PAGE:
These Colorado Teens Help Pit Bulls Get Adopted

"I have always loved dogs because they are such great companions and never judge you," Wells says. "They will protect you with their lives and always want to please you. They love you so much and it's only fair if we help them out of sticky situations."
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One of the best things about being a pet writer is the chance to meet the amazing people who work in animal rescue, like two teens named Morgan Wells and Wyllow Hildner. They like to say, "You're never too young to change the world," and it's a concept they live by - they were just 10 and 11 years old when they met as volunteers at the La Plata County Humane Society in Durango, Colo.

"I have always loved dogs because they are such great companions and never judge you," Wells says. "They will protect you with their lives and always want to please you. They love you so much and it's only fair if we help them out of sticky situations."


One day the girls met Kaya, a "sweet" pit bull in the shelter's "Lonely Hearts Club," the name for animals who have gone 45 days without being adopted. They learned about the challenges facing Kaya and other pit bulls because of their fearsome reputation and decided to do something about it by founding Pit Bulls for People.


Wells and Hildner created a website at that shares photos, videos and descriptions of "pitties" available for adoption at the shelter. They get to know the dogs' personalities on weekends and during summer vacations when they socialize and train the pups to help increase their adoption chances. Often they meet with potential adopters to introduce them to the dogs.

"Working with pit bulls is one of the best things I've ever done," Hildner, now 14, told me. "They give actual meaning to the phrase 'Don't judge a book by its cover.' They may look big and strong, but they are one of the sweetest breeds I've ever known. Just knowing that these dogs are being used for the wrong things makes me want to do something about it even more."


Since founding Pit Bulls for People in 2013, the girls have helped the shelter find homes for over 150 adult pit bulls - including Kaya - and raised more than $1,000 for the cause.

"I love working with pit bulls because they're smart, though they don't always catch on super quickly," Wells, now 13, says. "They are really funny to see when you praise them for doing something right. They always get so happy with their tails flying and their tongues trying to reach your face."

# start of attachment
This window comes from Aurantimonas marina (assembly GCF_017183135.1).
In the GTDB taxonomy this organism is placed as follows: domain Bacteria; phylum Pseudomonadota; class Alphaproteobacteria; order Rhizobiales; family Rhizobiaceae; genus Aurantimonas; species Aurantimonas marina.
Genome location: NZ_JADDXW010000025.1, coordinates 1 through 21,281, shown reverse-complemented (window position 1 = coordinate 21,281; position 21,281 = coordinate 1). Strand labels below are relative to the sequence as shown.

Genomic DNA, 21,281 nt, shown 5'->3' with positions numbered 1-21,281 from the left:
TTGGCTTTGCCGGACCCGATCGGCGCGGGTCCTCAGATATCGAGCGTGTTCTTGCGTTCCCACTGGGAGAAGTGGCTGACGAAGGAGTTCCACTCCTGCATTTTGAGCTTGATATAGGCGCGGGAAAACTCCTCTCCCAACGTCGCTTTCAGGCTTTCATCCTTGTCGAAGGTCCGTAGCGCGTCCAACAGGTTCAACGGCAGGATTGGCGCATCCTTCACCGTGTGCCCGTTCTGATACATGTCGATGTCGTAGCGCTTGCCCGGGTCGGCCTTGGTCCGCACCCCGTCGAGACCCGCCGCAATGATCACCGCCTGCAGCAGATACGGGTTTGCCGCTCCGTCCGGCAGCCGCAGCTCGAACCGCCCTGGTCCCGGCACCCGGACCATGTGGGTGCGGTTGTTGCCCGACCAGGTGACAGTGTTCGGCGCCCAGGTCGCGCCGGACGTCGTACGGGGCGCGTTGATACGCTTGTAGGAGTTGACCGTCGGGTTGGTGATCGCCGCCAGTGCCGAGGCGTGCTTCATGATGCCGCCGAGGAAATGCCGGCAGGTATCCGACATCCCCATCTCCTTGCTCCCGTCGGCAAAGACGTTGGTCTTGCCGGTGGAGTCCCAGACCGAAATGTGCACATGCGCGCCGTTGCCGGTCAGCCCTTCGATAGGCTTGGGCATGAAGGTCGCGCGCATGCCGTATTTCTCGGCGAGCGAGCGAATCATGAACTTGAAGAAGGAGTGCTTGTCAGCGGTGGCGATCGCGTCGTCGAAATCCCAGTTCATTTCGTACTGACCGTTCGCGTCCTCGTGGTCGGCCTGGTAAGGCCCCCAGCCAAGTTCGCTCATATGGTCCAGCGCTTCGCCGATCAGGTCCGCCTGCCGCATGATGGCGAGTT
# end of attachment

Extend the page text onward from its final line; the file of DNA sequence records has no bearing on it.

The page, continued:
Chris Nelson, shelter director of the La Plata County Humane Society, finds the dedication of the girls inspiring.

"They work really hard for the pit bulls that we get in here, and they've been a big help to us," he says. "They're passionate."


Wells and Hildner are also active volunteers with Soul Dog Rescue, a Denver-based nonprofit that frequently hosts spay/neuter clinics on the Navajo Reservation, which covers over 27,000 square miles across three states. The girls help in whatever way needed, from caring for animals recovering from surgery to going out on rescue missions. In one memorable instance, they helped save a litter of puppies spotted by an old tire - they named the pups Hope, Faith, Joy and Peace.

"They were covered in dirt and ticks. We went back and washed them all off in the sink," Hildner says. "The feeling of holding the dog you just rescued is priceless."

Both Hildner and Wells plan to continue working in animal rescue as adults. They are committed to combatting breed specific legislation and educating the public that pit bulls - an umbrella term that includes American pit bull terriers, American Staffordshire terriers, Staffordshire bull terriers and pit bull mixes - can be wonderful pets when treated right.


"Pit bulls are a very energetic breed. They need to have owners who love to exercise and can give a lot of attention to them," Hildner says. "If you spend time with them, keep them healthy, and give them love, they will be the best dogs ever. Regular socialization is also very important for any dog."


Wells and Hildner are quick to praise others, from their parents being supportive even when they ask for early morning rides on weekends, to La Plata County Humane Society making Pit Bulls for People "possible." They hope other young people will get involved in rescue and learn how to stop animal abuse and neglect.

"It's very important that kids grow up to respect the animals around us ... To dogs, the glass is always half full. And it doesn't matter how you look or who you are, they will always give you unconditional love no matter what," Hildner says. "I could talk for hours about how great dogs are."


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